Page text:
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Deepest rescue shaft ever drilled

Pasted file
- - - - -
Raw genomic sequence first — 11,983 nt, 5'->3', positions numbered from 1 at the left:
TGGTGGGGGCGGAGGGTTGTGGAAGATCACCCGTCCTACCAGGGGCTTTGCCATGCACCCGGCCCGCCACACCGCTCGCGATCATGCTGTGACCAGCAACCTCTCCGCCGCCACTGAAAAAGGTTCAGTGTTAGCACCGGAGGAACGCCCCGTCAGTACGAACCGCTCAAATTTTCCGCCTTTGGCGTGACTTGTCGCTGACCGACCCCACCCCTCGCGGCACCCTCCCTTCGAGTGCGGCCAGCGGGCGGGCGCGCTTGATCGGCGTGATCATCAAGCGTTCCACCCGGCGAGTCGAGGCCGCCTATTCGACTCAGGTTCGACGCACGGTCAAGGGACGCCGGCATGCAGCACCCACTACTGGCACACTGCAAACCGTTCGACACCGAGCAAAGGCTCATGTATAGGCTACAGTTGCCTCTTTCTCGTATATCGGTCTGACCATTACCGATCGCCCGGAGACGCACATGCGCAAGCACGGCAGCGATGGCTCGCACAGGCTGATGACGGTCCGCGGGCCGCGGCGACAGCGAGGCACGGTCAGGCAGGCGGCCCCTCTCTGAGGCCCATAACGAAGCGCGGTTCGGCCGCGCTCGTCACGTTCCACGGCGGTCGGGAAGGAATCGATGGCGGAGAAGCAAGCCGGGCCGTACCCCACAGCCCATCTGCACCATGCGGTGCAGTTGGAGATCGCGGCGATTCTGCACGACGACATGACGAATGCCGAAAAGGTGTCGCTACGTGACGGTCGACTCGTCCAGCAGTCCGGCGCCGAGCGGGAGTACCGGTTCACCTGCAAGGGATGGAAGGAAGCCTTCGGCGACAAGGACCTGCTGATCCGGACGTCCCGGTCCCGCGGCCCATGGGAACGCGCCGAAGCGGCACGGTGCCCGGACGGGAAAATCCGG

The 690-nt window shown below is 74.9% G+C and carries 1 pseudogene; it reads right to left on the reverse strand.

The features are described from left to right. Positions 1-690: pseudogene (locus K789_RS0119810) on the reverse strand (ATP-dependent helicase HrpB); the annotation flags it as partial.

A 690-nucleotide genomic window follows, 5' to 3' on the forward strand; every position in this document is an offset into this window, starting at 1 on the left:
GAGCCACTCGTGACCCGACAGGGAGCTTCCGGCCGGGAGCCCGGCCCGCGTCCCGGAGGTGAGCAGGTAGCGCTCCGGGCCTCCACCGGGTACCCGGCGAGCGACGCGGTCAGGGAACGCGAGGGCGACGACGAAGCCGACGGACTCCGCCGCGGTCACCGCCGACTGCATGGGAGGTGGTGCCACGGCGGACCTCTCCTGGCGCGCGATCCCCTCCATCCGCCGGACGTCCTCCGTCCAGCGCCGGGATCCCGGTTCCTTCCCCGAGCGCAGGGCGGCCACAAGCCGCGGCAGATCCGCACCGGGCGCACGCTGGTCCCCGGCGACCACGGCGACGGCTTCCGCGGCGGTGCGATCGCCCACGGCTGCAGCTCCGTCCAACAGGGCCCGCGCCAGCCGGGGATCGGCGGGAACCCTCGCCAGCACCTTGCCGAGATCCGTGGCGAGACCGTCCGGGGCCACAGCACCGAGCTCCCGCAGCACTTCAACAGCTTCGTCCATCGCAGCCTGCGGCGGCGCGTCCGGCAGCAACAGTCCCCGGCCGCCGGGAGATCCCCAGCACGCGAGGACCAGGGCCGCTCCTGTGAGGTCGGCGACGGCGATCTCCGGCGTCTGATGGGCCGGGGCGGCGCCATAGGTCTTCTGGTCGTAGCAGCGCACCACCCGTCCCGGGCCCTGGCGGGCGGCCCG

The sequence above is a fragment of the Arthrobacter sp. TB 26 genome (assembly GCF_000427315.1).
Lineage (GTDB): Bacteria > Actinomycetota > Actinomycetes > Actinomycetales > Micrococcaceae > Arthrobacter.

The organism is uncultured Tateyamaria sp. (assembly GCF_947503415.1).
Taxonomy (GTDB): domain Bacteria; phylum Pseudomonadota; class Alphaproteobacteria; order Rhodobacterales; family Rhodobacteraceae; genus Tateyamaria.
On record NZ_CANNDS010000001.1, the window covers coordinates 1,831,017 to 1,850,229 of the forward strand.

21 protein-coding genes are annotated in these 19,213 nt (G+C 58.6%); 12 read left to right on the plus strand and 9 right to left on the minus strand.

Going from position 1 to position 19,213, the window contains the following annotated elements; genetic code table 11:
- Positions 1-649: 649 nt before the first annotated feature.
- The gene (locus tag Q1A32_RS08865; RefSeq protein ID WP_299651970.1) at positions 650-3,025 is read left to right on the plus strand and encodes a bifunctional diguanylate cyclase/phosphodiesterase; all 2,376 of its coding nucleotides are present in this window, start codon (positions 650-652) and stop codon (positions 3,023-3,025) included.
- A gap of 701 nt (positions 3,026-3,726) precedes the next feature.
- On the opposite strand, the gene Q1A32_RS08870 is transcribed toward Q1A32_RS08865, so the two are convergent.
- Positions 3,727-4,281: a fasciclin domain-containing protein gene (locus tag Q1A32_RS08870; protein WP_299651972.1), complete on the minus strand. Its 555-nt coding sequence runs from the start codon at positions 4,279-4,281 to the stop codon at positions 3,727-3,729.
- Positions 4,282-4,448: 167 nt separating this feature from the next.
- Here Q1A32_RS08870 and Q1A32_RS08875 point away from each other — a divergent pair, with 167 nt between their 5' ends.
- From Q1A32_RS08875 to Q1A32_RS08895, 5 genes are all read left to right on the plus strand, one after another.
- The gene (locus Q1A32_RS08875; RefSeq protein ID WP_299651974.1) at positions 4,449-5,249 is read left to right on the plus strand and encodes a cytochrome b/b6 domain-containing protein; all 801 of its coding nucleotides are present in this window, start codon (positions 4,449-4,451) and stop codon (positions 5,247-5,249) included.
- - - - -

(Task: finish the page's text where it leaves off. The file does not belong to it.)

Deepest rescue shaft ever drilledAfter 33 days drilling, on 09.10.2010, a Schramm T130XD (Layne Christensen www.laynechristensen.com/Boyles Bros Geotec www.geotec.cl, US/Chile) top head rig completed a 66 cm-diameter x 622 m-deep hole at 82 degrees between surface and the main ramp of the San Jose mine near Copiapo in Chile to enable rescue of 33 miners trapped since a mine collapse on 05.08.2010. The miners were missing for 17 days until a small diameter hole penetrated a gallery some 20 m from their refuge chamber. They were able to tap on the drill string to alert the drillers, and subsequently send a written message to the surface. Despite the lack of creature comforts, exacerbated by heat and humidity, they were in good shape. They had survived on the small food ration stocked in the refuge chamber, and by drinking mine water. They had powered their cap lamps using a truck battery, and had exercised in the 2 km of accessible galleries around the refuge. The Schramm hole was one of three attempts to drill a rescue shaft. A Strata 950 raise borer (RUC, Australia www.ruc.com.au/fleet-raise.html) drilling at 90 degrees, and a RIG-422 oil well rig (Precision Drilling Corp, Canada www.precisiondrilling.com) at 85 degrees, were employed on two adjacent holes. The Schramm hole followed a 12.5 cm-diameter pilot hole which was far from straight, causing high bit wear and breakage. After photo-reconnaissance established the integrity of the rescue hole, the top 54 m was steel cased as a precaution against rope erosion and rock scaling. The rescue operation began on 13.10.2010 using a 54 cm-diameter winched capsule designed by NASA and the Chilean Navy. Click for tunnelbuilder Hall of Fame. 41/10.